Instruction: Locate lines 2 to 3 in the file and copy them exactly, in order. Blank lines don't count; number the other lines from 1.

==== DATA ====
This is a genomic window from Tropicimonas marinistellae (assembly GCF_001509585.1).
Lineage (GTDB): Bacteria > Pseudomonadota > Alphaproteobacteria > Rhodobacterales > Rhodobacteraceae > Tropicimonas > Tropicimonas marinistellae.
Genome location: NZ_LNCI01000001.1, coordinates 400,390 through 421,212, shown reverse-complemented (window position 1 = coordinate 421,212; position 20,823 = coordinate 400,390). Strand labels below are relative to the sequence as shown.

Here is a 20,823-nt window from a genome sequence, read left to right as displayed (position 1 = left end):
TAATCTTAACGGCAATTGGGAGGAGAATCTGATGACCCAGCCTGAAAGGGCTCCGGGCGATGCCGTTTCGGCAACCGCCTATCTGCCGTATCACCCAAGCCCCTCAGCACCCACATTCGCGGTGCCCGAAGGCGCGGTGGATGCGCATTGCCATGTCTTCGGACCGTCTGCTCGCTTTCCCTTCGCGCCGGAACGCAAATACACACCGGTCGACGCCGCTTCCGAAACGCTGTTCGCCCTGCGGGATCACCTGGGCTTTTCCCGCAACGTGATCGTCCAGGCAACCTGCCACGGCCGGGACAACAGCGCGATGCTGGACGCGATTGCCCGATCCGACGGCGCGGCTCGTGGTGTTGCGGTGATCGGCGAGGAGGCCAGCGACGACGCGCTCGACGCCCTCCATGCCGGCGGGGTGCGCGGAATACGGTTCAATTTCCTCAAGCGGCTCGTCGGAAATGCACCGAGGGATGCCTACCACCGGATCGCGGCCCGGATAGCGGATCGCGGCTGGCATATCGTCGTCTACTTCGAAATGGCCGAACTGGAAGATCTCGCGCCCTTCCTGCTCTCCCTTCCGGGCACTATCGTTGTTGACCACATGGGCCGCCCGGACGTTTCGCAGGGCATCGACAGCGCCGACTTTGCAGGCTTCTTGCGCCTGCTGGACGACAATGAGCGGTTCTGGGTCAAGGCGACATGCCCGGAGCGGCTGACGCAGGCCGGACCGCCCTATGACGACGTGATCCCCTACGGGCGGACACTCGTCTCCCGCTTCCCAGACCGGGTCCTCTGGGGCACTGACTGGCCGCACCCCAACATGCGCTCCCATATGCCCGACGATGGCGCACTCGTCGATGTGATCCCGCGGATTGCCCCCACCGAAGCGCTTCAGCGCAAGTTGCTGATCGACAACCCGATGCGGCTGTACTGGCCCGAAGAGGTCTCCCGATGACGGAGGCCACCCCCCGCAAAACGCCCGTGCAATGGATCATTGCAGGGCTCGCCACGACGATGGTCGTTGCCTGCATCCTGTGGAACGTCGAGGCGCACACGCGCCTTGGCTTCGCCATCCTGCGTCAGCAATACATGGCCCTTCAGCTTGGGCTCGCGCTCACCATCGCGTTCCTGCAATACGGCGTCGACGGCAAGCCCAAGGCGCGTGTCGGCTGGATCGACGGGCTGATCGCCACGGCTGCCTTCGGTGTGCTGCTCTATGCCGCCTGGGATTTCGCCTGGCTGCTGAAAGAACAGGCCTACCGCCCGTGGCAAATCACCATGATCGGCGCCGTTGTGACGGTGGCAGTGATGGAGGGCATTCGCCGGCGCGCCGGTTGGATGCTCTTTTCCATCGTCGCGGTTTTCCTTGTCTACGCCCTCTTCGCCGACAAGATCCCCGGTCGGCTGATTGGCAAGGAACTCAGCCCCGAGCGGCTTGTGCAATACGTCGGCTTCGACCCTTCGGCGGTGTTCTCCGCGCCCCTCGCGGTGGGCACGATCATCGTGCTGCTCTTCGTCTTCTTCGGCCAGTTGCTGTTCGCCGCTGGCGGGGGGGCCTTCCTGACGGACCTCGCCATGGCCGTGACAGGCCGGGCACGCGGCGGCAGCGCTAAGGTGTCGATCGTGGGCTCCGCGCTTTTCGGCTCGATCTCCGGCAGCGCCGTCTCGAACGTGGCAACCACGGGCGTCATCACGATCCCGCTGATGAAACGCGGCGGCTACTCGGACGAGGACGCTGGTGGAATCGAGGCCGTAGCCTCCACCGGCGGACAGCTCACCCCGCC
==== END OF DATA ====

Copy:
Lineage (GTDB): Bacteria > Pseudomonadota > Alphaproteobacteria > Rhodobacterales > Rhodobacteraceae > Tropicimonas > Tropicimonas marinistellae.
Genome location: NZ_LNCI01000001.1, coordinates 400,390 through 421,212, shown reverse-complemented (window position 1 = coordinate 421,212; position 20,823 = coordinate 400,390). Strand labels below are relative to the sequence as shown.